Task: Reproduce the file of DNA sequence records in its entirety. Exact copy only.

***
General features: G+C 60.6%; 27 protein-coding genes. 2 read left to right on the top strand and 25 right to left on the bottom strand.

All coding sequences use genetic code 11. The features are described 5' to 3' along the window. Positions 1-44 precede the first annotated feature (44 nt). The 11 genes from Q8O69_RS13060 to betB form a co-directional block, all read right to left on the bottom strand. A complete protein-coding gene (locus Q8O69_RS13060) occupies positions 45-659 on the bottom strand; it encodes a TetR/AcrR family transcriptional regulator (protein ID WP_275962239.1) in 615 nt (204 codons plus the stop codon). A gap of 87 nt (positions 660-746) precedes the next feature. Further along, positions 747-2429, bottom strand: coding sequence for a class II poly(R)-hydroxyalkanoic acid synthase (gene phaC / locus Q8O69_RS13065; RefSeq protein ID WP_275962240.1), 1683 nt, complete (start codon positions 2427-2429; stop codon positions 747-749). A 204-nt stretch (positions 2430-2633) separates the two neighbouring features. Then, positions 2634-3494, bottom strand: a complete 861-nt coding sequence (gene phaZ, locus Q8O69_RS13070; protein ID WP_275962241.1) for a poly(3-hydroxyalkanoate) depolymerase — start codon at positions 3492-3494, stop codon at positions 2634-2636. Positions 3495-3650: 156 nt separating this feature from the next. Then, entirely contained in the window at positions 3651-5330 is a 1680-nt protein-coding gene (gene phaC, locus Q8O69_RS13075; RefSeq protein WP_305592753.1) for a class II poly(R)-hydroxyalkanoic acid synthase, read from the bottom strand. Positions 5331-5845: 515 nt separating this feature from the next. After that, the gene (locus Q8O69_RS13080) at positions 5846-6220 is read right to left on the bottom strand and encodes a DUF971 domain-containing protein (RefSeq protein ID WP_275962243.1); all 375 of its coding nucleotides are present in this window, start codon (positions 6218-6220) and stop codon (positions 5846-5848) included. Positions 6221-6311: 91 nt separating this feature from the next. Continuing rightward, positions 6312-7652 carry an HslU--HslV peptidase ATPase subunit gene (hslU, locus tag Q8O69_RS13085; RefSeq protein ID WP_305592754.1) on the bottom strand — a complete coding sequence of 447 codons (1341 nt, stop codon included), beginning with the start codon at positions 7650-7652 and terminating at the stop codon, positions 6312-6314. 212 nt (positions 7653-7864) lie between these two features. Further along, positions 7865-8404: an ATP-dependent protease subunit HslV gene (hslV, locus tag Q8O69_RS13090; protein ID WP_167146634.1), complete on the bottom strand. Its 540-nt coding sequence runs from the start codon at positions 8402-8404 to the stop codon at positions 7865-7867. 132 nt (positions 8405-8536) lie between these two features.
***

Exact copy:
General features: G+C 60.6%; 27 protein-coding genes. 2 read left to right on the top strand and 25 right to left on the bottom strand.

All coding sequences use genetic code 11. The features are described 5' to 3' along the window. Positions 1-44 precede the first annotated feature (44 nt). The 11 genes from Q8O69_RS13060 to betB form a co-directional block, all read right to left on the bottom strand. A complete protein-coding gene (locus Q8O69_RS13060) occupies positions 45-659 on the bottom strand; it encodes a TetR/AcrR family transcriptional regulator (protein ID WP_275962239.1) in 615 nt (204 codons plus the stop codon). A gap of 87 nt (positions 660-746) precedes the next feature. Further along, positions 747-2429, bottom strand: coding sequence for a class II poly(R)-hydroxyalkanoic acid synthase (gene phaC / locus Q8O69_RS13065; RefSeq protein ID WP_275962240.1), 1683 nt, complete (start codon positions 2427-2429; stop codon positions 747-749). A 204-nt stretch (positions 2430-2633) separates the two neighbouring features. Then, positions 2634-3494, bottom strand: a complete 861-nt coding sequence (gene phaZ, locus Q8O69_RS13070; protein ID WP_275962241.1) for a poly(3-hydroxyalkanoate) depolymerase — start codon at positions 3492-3494, stop codon at positions 2634-2636. Positions 3495-3650: 156 nt separating this feature from the next. Then, entirely contained in the window at positions 3651-5330 is a 1680-nt protein-coding gene (gene phaC, locus Q8O69_RS13075; RefSeq protein WP_305592753.1) for a class II poly(R)-hydroxyalkanoic acid synthase, read from the bottom strand. Positions 5331-5845: 515 nt separating this feature from the next. After that, the gene (locus Q8O69_RS13080) at positions 5846-6220 is read right to left on the bottom strand and encodes a DUF971 domain-containing protein (RefSeq protein ID WP_275962243.1); all 375 of its coding nucleotides are present in this window, start codon (positions 6218-6220) and stop codon (positions 5846-5848) included. Positions 6221-6311: 91 nt separating this feature from the next. Continuing rightward, positions 6312-7652 carry an HslU--HslV peptidase ATPase subunit gene (hslU, locus tag Q8O69_RS13085; RefSeq protein ID WP_305592754.1) on the bottom strand — a complete coding sequence of 447 codons (1341 nt, stop codon included), beginning with the start codon at positions 7650-7652 and terminating at the stop codon, positions 6312-6314. 212 nt (positions 7653-7864) lie between these two features. Further along, positions 7865-8404: an ATP-dependent protease subunit HslV gene (hslV, locus tag Q8O69_RS13090; protein ID WP_167146634.1), complete on the bottom strand. Its 540-nt coding sequence runs from the start codon at positions 8402-8404 to the stop codon at positions 7865-7867. 132 nt (positions 8405-8536) lie between these two features.